[Snort-sigs] SID 1497 documentation

Kevin Peuhkurinen kevin.peuhkurinen at ...1555...
Mon Jun 9 06:38:13 EDT 2003

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cross site scripting attempt"; flow:to_server,established; 
content:"<SCRIPT>"; nocase; classtype:web-application-attack; sid:1497; 
A cross-site scripting attack is being attempted, or a potential 
attacker is testing your site to determine if it is vulnerable.
Successful cross-site scripting attacks generally target the users of 
your web site.   Attackers can
potentially gain access to your users' cookies or session ids, allowing 
the attacker to impersonate your
user.   They could also set up elaborate fake logon screens to steal 
user names and passwords.
Detailed Information:
Whenever a web application accepts input (either via the URL or via the 
POST method) and then uses that input as part of the HTML of a new page 
without filtering, the application is vulnerable to cross-site 
scripting.  The traditional means of exploiting this is to embed a 
"<SCRIPT>" tag into the input.   The code following the tag is then 
executed by the victim's browser.
Affected Systems:
Many older versions of web server software are affected, as are numerous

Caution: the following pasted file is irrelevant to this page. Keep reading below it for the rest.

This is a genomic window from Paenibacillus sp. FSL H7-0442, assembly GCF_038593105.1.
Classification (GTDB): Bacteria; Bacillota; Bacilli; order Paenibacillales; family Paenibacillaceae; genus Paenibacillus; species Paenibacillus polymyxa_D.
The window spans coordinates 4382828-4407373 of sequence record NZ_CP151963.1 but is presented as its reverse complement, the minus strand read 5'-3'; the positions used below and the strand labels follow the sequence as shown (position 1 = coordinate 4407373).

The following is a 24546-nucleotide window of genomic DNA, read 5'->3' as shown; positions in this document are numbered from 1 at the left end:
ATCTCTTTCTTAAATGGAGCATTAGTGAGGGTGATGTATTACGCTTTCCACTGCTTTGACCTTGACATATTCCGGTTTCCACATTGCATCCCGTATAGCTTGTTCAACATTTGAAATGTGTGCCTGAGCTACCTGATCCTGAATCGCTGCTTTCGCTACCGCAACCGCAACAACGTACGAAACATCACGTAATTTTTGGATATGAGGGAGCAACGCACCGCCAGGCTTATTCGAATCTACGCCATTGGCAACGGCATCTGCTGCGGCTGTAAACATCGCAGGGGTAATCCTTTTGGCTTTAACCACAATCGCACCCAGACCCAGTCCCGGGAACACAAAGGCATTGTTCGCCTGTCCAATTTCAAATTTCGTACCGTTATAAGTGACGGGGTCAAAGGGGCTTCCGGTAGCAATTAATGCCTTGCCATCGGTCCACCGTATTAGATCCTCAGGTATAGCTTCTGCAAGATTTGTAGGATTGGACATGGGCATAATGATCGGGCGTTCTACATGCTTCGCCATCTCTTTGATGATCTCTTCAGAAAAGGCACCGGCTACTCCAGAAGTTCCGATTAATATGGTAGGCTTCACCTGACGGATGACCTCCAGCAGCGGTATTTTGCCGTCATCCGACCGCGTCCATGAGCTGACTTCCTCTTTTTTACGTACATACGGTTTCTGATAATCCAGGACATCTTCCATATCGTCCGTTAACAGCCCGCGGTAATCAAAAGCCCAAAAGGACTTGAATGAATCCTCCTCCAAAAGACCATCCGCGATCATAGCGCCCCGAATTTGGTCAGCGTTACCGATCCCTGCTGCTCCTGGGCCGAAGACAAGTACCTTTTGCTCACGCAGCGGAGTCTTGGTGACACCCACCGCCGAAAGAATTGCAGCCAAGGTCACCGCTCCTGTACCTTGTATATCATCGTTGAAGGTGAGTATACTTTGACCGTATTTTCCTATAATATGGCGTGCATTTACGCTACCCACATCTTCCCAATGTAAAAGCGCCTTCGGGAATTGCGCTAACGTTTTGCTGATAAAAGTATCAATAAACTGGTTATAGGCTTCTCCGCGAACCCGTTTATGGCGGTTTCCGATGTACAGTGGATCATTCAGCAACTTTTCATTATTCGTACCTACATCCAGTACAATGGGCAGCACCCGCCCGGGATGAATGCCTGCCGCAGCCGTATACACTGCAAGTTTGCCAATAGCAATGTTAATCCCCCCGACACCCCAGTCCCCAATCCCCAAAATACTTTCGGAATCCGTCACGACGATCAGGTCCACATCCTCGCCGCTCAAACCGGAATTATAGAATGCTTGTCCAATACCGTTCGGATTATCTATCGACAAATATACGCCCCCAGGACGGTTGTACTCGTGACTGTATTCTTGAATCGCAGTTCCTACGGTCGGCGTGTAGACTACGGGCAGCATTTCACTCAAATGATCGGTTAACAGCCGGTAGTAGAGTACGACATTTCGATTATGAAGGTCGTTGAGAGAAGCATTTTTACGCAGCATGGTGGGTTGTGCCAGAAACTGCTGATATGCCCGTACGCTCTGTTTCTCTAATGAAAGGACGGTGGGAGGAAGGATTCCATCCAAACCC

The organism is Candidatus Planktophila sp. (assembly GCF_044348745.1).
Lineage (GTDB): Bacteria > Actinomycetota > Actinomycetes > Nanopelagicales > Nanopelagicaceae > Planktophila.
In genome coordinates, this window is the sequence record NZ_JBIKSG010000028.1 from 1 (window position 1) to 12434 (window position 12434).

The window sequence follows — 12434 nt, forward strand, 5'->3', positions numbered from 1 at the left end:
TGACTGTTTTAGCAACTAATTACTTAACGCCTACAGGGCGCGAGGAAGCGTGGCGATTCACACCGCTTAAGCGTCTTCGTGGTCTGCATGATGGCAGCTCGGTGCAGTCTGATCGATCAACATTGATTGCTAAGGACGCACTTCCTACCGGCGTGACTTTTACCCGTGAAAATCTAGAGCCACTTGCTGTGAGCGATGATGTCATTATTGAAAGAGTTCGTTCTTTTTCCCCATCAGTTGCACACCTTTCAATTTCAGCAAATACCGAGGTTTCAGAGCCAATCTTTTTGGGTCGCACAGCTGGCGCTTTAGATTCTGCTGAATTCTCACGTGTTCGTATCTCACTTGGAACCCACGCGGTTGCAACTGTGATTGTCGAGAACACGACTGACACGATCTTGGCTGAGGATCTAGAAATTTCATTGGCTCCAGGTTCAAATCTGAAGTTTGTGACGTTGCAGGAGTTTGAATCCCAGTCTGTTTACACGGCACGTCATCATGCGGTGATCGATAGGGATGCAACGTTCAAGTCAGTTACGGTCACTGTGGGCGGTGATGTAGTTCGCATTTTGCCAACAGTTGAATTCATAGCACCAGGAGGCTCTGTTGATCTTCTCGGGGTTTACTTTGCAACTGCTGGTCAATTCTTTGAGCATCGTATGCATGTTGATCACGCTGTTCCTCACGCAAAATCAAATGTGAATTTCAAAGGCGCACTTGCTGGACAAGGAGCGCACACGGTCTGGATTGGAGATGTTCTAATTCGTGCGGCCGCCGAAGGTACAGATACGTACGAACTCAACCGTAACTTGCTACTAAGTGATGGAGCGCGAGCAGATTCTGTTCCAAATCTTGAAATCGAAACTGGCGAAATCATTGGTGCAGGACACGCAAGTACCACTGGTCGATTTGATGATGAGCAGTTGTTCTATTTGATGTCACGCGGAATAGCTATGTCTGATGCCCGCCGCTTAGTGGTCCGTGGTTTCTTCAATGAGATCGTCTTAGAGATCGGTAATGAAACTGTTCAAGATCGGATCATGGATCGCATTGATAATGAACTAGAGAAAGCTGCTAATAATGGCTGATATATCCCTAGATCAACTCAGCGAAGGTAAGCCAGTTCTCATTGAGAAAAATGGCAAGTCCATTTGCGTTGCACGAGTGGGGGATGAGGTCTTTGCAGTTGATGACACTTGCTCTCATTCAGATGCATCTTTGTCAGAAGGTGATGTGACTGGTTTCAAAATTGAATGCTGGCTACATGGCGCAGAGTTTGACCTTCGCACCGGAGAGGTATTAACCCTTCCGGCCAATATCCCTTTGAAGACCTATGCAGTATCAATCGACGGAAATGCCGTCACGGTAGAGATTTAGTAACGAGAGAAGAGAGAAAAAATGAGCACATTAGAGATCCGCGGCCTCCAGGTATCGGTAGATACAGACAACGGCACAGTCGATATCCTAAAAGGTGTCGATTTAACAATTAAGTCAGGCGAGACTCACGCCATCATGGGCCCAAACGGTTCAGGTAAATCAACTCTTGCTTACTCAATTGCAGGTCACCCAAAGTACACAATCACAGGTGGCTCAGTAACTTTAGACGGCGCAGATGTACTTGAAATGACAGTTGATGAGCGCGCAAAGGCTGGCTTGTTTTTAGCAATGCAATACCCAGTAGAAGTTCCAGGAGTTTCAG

web applications.
Attack Scenarios:
The most common avenue of attack is for the attacker to send an HTML 
formatted email to the victim.  The
email will contain a link to a specially crafted URL which contains the 
exploit. When the victim clicks on
the link, they are directed to the vulnerable web site and the attack 
code is executed by their browser.
Ease of Attack:
Moderately Easy.  Exploit code exists to automate attacks against users 
of some widely deployed web
applications which are known to be vulnerable.   Finding vulnerabilities 
in other, including proprietary, web
applications is fairly trivial and existing exploit code could easily be 
modified to take advantage of newly
discovered vulnerabilities.
False Positives:
Web pages that legimately include the <SCRIPT> tag could trigger this 
alert under certain circumstances.
False Negatives:
None known, although it is theoretically possible to obfuscate the 
exploit code in a manner that Snort cannot
Corrective Action:
Determine if your web application is actually vulnerable to this 
attack.   If it is and the application is
not of your own design, contact the authors or vendor and see if there 
is a patch or newer version.   If the
application is proprietary to you or your company, ensure that it 
properly validates input.
Kevin Peuhkurinen
Additional References:

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